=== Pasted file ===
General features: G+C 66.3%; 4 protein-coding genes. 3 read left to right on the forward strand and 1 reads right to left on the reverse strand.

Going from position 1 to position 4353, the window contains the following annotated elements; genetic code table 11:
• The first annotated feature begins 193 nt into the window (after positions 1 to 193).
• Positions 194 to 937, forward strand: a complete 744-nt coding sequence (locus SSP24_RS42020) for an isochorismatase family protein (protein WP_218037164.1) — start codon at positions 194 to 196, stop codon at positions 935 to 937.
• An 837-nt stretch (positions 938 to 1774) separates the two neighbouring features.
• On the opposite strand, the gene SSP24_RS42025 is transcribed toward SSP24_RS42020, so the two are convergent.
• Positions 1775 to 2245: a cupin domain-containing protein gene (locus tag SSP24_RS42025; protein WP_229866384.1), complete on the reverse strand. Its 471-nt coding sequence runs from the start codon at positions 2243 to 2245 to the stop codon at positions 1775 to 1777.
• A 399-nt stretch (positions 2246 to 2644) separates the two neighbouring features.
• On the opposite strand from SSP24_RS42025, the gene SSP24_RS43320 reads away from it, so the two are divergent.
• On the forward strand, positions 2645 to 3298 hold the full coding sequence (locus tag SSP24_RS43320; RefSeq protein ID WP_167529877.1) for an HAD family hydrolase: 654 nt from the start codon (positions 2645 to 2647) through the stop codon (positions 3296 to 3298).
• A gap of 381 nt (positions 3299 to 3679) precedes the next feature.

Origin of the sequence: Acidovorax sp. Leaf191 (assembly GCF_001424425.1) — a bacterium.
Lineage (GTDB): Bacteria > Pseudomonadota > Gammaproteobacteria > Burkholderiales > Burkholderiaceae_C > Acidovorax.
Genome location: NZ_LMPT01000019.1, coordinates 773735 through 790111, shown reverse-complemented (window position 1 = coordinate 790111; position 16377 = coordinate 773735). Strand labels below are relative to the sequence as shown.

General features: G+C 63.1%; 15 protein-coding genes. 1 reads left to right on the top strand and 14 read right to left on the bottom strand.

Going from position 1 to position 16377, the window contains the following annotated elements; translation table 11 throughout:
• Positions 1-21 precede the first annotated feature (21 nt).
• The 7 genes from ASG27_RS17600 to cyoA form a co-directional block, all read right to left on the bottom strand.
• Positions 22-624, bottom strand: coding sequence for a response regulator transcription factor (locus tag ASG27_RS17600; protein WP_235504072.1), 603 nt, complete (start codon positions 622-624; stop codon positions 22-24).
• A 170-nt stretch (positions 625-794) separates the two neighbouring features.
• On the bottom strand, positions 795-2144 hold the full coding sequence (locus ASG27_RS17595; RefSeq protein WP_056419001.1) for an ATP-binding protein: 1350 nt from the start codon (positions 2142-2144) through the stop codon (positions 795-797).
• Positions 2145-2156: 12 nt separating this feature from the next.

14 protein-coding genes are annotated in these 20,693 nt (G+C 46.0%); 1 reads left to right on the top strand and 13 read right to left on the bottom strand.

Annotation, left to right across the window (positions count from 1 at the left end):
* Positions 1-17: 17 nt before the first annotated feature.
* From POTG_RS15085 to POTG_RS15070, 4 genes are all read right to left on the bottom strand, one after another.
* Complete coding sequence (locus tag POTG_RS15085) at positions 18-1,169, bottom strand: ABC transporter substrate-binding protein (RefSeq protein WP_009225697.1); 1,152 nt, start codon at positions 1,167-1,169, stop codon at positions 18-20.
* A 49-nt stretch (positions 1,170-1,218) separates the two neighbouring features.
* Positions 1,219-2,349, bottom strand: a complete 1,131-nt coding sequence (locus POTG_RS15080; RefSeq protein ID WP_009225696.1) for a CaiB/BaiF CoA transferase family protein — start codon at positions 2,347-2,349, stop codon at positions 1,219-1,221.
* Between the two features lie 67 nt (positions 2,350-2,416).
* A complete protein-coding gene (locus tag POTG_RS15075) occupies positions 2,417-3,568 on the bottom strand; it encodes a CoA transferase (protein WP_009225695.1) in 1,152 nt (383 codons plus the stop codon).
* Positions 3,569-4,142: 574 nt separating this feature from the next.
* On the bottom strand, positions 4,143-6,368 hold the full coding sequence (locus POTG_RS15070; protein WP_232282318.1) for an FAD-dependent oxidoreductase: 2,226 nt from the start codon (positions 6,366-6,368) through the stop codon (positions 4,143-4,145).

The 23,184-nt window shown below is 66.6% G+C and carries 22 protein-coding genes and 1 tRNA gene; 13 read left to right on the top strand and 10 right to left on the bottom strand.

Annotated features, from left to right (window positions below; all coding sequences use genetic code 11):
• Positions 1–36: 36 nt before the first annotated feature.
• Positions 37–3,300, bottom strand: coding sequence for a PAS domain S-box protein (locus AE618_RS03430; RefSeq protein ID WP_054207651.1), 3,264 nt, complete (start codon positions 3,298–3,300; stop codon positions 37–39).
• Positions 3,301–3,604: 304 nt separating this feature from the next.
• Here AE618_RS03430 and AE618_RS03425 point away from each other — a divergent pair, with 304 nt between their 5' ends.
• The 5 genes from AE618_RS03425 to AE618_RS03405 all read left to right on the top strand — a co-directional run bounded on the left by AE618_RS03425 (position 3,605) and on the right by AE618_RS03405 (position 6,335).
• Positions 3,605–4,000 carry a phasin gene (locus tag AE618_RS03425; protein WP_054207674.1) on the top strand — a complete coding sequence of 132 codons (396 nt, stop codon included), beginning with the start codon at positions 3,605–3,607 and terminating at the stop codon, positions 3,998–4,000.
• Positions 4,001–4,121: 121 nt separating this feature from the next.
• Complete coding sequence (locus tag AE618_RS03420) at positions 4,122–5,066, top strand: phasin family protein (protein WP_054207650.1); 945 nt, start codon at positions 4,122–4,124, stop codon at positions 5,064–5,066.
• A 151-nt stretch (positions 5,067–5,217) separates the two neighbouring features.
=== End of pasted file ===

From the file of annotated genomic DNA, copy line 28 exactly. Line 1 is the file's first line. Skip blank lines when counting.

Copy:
* A 49-nt stretch (positions 1,170-1,218) separates the two neighbouring features.